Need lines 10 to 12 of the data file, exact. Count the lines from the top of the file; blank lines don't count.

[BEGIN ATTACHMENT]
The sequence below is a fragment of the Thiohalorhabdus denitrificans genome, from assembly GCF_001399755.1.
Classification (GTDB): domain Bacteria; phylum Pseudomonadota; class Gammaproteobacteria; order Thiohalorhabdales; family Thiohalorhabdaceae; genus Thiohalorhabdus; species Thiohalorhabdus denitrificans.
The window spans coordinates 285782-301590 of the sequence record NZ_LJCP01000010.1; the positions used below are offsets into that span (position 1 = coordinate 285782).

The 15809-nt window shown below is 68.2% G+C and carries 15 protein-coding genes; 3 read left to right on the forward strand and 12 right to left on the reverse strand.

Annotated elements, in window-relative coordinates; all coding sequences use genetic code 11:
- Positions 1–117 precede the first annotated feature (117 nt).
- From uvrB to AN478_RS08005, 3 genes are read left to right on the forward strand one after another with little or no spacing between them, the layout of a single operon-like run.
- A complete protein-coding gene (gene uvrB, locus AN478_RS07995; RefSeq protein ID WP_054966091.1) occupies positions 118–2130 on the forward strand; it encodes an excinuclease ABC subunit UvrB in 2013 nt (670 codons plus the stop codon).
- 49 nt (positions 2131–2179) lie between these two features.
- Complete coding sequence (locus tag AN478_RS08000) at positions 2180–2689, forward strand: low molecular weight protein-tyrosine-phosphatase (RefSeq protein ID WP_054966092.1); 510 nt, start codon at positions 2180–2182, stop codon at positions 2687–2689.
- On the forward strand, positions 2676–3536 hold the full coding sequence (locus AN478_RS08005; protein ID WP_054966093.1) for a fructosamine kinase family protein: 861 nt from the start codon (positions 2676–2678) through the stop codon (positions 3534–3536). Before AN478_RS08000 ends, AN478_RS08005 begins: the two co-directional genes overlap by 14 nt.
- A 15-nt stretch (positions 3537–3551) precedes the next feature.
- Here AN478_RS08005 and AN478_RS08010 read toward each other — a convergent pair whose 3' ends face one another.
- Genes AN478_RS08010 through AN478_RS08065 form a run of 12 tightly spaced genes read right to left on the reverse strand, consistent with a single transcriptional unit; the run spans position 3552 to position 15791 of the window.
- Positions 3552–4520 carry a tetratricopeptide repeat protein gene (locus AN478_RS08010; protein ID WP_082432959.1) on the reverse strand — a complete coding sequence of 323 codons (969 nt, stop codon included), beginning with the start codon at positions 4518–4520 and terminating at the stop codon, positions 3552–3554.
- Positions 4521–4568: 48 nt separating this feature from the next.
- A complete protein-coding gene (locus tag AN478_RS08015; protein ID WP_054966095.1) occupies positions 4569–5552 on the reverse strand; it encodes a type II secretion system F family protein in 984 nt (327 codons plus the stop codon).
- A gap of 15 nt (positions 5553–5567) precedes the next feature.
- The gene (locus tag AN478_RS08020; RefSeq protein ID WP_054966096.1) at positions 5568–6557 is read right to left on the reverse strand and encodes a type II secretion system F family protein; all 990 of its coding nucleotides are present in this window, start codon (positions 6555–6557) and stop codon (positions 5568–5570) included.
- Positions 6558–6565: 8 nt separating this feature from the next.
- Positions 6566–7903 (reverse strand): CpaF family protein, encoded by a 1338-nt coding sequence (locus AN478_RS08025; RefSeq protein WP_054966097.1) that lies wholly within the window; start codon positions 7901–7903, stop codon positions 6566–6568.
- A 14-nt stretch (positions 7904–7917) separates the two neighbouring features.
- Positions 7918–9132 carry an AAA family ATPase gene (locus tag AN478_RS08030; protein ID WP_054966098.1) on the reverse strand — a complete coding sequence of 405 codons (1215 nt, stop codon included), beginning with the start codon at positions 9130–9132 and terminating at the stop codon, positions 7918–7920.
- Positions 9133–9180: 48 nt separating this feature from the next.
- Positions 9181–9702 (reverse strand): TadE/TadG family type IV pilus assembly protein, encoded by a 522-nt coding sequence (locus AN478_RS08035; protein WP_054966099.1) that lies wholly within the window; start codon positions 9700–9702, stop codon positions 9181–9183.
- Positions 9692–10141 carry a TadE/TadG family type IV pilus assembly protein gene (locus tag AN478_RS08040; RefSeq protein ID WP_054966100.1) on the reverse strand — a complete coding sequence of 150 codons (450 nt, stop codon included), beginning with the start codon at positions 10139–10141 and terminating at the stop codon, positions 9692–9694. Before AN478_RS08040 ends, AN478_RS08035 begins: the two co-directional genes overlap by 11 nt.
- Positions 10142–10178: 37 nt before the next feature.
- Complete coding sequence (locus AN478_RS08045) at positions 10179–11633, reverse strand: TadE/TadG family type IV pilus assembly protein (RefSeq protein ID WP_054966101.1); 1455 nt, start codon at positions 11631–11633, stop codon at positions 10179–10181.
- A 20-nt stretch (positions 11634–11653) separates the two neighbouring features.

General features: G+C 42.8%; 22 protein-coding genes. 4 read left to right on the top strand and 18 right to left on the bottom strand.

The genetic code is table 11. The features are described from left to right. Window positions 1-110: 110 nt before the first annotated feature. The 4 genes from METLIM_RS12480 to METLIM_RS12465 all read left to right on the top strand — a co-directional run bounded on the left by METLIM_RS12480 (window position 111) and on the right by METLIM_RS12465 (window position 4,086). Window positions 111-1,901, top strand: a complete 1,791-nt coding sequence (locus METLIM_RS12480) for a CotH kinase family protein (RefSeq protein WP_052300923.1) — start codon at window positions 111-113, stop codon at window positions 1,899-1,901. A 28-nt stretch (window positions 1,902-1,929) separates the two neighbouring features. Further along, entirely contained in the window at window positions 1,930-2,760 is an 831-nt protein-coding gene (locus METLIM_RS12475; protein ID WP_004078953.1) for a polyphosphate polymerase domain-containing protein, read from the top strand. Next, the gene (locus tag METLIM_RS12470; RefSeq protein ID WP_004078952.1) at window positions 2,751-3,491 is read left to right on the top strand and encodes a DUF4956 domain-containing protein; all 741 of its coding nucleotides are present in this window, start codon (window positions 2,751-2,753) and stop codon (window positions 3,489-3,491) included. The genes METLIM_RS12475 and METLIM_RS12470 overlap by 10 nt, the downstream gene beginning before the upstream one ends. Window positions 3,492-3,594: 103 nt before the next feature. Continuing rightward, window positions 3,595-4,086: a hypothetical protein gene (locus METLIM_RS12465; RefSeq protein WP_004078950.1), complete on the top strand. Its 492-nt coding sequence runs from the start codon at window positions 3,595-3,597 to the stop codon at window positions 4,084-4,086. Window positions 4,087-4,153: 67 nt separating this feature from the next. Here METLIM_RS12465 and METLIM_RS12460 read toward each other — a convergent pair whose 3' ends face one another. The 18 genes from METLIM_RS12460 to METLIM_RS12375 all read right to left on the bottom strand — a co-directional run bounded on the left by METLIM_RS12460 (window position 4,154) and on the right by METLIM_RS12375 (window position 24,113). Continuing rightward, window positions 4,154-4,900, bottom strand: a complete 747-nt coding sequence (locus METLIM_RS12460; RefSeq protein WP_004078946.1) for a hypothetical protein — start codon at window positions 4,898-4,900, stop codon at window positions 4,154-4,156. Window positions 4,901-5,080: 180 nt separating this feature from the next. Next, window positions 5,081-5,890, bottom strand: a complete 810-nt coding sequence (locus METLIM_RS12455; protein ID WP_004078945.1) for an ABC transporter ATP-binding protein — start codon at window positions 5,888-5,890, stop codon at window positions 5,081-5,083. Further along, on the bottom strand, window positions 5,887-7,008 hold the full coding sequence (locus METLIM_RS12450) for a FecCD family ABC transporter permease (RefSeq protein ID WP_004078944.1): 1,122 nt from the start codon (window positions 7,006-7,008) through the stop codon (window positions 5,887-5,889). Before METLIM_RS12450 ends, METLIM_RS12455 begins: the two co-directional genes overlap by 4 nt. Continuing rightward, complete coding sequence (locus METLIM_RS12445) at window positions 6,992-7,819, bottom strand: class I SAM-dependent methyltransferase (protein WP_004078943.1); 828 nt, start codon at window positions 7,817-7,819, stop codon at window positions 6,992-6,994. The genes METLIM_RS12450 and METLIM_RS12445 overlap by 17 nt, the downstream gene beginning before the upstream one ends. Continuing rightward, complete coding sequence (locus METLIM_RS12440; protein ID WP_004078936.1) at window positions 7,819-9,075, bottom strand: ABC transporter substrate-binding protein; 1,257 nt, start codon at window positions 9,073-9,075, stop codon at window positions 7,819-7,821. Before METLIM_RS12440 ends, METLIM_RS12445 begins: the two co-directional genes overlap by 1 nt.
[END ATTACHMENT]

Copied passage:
- Complete coding sequence (locus tag AN478_RS08000) at positions 2180–2689, forward strand: low molecular weight protein-tyrosine-phosphatase (RefSeq protein ID WP_054966092.1); 510 nt, start codon at positions 2180–2182, stop codon at positions 2687–2689.
- On the forward strand, positions 2676–3536 hold the full coding sequence (locus AN478_RS08005; protein ID WP_054966093.1) for a fructosamine kinase family protein: 861 nt from the start codon (positions 2676–2678) through the stop codon (positions 3534–3536). Before AN478_RS08000 ends, AN478_RS08005 begins: the two co-directional genes overlap by 14 nt.
- A 15-nt stretch (positions 3537–3551) precedes the next feature.